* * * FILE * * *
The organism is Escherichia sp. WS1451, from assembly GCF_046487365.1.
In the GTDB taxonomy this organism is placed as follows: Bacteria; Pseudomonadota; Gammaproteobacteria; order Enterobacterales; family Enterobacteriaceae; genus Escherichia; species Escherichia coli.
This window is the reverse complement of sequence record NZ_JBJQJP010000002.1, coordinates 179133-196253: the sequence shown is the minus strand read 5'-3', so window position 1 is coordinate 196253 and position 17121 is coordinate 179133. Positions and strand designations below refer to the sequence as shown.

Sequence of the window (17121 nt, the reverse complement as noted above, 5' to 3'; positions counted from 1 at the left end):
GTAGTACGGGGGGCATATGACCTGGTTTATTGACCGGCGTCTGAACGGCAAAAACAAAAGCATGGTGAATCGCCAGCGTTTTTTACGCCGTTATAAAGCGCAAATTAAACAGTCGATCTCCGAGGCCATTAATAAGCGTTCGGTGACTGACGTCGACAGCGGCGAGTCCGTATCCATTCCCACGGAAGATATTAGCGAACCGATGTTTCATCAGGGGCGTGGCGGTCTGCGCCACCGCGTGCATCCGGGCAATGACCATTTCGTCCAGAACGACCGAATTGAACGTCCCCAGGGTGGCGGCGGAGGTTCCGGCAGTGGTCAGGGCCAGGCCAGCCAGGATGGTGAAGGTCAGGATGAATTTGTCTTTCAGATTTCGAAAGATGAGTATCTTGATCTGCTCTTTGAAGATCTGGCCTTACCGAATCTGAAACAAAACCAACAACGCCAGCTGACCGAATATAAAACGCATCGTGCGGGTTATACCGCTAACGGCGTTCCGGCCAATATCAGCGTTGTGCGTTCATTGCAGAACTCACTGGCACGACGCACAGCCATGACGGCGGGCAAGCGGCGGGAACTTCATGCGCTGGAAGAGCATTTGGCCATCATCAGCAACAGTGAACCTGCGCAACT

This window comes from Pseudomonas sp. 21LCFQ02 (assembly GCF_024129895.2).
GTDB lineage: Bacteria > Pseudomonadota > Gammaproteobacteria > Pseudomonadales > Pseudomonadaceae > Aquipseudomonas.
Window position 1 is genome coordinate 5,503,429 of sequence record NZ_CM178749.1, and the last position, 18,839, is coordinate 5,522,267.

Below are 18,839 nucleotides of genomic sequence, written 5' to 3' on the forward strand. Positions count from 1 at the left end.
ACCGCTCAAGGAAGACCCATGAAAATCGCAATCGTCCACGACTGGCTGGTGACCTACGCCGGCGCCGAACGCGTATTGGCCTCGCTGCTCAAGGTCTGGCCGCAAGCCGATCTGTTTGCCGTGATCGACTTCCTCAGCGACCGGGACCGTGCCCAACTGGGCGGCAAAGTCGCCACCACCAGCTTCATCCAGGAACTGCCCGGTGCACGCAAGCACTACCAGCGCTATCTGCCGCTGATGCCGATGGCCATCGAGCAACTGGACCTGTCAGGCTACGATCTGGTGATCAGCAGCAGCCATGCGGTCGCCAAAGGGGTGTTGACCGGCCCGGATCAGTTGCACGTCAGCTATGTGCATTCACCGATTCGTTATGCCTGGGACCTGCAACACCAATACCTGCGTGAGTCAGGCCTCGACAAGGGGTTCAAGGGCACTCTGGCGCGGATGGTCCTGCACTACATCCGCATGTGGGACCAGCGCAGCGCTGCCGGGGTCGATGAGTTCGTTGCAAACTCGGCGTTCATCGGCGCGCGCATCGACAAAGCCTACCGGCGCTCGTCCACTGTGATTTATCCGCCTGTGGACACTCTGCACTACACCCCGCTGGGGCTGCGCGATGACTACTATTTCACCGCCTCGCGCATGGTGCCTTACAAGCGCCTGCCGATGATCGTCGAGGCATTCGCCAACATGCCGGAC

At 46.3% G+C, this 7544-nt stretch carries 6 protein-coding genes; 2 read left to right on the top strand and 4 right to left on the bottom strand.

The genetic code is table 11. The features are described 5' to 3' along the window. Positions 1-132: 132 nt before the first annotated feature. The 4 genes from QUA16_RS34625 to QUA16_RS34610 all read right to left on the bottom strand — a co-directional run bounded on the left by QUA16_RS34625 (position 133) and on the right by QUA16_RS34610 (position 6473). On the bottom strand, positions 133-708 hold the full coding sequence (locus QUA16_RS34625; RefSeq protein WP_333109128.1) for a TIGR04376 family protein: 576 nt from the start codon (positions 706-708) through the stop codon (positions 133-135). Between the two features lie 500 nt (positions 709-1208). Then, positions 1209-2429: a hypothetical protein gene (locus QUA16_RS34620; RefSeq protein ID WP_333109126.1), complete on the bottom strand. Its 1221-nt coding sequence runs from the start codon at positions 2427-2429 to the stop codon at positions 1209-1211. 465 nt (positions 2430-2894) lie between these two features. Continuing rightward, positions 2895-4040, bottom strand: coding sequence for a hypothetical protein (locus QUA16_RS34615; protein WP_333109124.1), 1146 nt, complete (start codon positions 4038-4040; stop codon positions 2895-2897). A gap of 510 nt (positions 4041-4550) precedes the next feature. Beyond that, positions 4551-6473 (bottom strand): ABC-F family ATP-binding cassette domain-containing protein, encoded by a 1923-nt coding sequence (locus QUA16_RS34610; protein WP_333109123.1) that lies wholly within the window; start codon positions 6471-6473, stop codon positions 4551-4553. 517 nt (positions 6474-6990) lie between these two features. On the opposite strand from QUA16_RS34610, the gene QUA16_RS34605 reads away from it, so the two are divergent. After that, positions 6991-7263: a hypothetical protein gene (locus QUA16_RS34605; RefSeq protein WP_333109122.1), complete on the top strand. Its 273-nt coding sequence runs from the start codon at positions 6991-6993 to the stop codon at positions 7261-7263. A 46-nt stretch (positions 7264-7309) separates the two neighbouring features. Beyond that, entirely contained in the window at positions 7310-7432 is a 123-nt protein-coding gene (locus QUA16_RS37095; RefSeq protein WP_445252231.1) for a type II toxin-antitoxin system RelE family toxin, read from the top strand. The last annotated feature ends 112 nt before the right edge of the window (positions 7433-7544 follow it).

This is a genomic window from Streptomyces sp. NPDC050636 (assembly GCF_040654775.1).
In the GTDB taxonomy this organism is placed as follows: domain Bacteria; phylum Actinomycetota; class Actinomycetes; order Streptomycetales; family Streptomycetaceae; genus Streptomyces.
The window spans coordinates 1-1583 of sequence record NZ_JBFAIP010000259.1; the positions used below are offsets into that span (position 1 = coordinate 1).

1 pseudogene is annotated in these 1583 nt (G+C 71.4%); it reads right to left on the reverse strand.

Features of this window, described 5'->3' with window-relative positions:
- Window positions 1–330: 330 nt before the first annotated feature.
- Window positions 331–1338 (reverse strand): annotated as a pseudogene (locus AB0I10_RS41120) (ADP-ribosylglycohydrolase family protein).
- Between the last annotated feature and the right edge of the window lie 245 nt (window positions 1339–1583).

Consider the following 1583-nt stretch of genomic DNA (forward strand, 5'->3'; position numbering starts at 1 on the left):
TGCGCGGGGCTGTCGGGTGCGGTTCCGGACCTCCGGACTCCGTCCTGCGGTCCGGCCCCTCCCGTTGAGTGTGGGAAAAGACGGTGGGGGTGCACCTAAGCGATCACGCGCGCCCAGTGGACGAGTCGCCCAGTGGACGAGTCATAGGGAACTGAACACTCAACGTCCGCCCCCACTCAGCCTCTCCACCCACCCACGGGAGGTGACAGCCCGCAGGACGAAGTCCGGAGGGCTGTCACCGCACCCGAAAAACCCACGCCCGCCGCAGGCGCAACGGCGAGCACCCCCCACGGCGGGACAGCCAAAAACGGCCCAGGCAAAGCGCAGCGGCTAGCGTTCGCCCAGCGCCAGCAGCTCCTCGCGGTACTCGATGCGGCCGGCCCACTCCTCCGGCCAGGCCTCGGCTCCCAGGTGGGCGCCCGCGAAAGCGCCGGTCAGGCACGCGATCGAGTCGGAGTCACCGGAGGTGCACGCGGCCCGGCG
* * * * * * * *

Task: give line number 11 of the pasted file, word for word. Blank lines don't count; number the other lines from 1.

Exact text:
At 46.3% G+C, this 7544-nt stretch carries 6 protein-coding genes; 2 read left to right on the top strand and 4 right to left on the bottom strand.